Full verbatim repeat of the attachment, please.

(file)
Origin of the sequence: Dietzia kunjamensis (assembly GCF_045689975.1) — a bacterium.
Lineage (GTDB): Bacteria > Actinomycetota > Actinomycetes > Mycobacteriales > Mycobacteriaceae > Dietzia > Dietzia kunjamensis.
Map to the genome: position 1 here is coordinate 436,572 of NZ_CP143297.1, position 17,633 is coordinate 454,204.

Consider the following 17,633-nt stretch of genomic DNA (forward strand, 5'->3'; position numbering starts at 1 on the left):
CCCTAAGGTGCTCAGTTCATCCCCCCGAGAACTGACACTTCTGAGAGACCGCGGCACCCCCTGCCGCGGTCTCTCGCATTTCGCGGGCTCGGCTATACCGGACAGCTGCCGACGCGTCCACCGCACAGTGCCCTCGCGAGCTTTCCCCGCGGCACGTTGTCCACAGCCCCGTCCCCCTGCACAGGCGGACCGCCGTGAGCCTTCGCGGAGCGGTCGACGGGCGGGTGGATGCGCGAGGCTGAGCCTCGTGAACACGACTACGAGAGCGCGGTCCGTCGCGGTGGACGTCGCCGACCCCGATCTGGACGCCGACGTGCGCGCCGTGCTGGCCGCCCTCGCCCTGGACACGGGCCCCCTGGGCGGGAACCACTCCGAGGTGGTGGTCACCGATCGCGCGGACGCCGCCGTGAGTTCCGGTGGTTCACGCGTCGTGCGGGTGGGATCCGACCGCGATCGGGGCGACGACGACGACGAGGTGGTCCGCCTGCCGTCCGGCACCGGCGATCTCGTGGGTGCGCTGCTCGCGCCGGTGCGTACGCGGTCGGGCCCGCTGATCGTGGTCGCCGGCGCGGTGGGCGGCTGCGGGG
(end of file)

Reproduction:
Origin of the sequence: Dietzia kunjamensis (assembly GCF_045689975.1) — a bacterium.
Lineage (GTDB): Bacteria > Actinomycetota > Actinomycetes > Mycobacteriales > Mycobacteriaceae > Dietzia > Dietzia kunjamensis.
Map to the genome: position 1 here is coordinate 436,572 of NZ_CP143297.1, position 17,633 is coordinate 454,204.

Consider the following 17,633-nt stretch of genomic DNA (forward strand, 5'->3'; position numbering starts at 1 on the left):
CCCTAAGGTGCTCAGTTCATCCCCCCGAGAACTGACACTTCTGAGAGACCGCGGCACCCCCTGCCGCGGTCTCTCGCATTTCGCGGGCTCGGCTATACCGGACAGCTGCCGACGCGTCCACCGCACAGTGCCCTCGCGAGCTTTCCCCGCGGCACGTTGTCCACAGCCCCGTCCCCCTGCACAGGCGGACCGCCGTGAGCCTTCGCGGAGCGGTCGACGGGCGGGTGGATGCGCGAGGCTGAGCCTCGTGAACACGACTACGAGAGCGCGGTCCGTCGCGGTGGACGTCGCCGACCCCGATCTGGACGCCGACGTGCGCGCCGTGCTGGCCGCCCTCGCCCTGGACACGGGCCCCCTGGGCGGGAACCACTCCGAGGTGGTGGTCACCGATCGCGCGGACGCCGCCGTGAGTTCCGGTGGTTCACGCGTCGTGCGGGTGGGATCCGACCGCGATCGGGGCGACGACGACGACGAGGTGGTCCGCCTGCCGTCCGGCACCGGCGATCTCGTGGGTGCGCTGCTCGCGCCGGTGCGTACGCGGTCGGGCCCGCTGATCGTGGTCGCCGGCGCGGTGGGCGGCTGCGGGG